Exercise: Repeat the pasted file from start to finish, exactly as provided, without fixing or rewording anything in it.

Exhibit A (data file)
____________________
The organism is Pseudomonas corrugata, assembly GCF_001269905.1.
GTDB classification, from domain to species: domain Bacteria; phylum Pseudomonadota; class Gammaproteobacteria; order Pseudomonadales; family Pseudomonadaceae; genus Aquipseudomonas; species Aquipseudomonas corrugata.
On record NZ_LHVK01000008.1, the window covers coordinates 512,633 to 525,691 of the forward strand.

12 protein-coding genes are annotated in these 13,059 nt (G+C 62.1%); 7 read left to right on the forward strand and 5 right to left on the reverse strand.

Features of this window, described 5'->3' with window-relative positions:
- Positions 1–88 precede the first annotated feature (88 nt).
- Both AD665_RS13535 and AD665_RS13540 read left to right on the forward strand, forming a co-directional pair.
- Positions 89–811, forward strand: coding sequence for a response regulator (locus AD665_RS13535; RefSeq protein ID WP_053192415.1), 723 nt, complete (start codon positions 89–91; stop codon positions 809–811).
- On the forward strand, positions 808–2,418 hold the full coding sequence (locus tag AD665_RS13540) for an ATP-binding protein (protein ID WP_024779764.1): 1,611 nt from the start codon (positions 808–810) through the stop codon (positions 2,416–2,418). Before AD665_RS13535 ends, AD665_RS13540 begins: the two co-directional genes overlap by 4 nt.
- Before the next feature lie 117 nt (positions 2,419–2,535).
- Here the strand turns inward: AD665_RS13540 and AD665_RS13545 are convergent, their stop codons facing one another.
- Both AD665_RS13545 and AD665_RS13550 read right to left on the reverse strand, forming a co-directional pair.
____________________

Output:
The organism is Pseudomonas corrugata, assembly GCF_001269905.1.
GTDB classification, from domain to species: domain Bacteria; phylum Pseudomonadota; class Gammaproteobacteria; order Pseudomonadales; family Pseudomonadaceae; genus Aquipseudomonas; species Aquipseudomonas corrugata.
On record NZ_LHVK01000008.1, the window covers coordinates 512,633 to 525,691 of the forward strand.

12 protein-coding genes are annotated in these 13,059 nt (G+C 62.1%); 7 read left to right on the forward strand and 5 right to left on the reverse strand.

Features of this window, described 5'->3' with window-relative positions:
- Positions 1–88 precede the first annotated feature (88 nt).
- Both AD665_RS13535 and AD665_RS13540 read left to right on the forward strand, forming a co-directional pair.
- Positions 89–811, forward strand: coding sequence for a response regulator (locus AD665_RS13535; RefSeq protein ID WP_053192415.1), 723 nt, complete (start codon positions 89–91; stop codon positions 809–811).
- On the forward strand, positions 808–2,418 hold the full coding sequence (locus tag AD665_RS13540) for an ATP-binding protein (protein ID WP_024779764.1): 1,611 nt from the start codon (positions 808–810) through the stop codon (positions 2,416–2,418). Before AD665_RS13535 ends, AD665_RS13540 begins: the two co-directional genes overlap by 4 nt.
- Before the next feature lie 117 nt (positions 2,419–2,535).
- Here the strand turns inward: AD665_RS13540 and AD665_RS13545 are convergent, their stop codons facing one another.
- Both AD665_RS13545 and AD665_RS13550 read right to left on the reverse strand, forming a co-directional pair.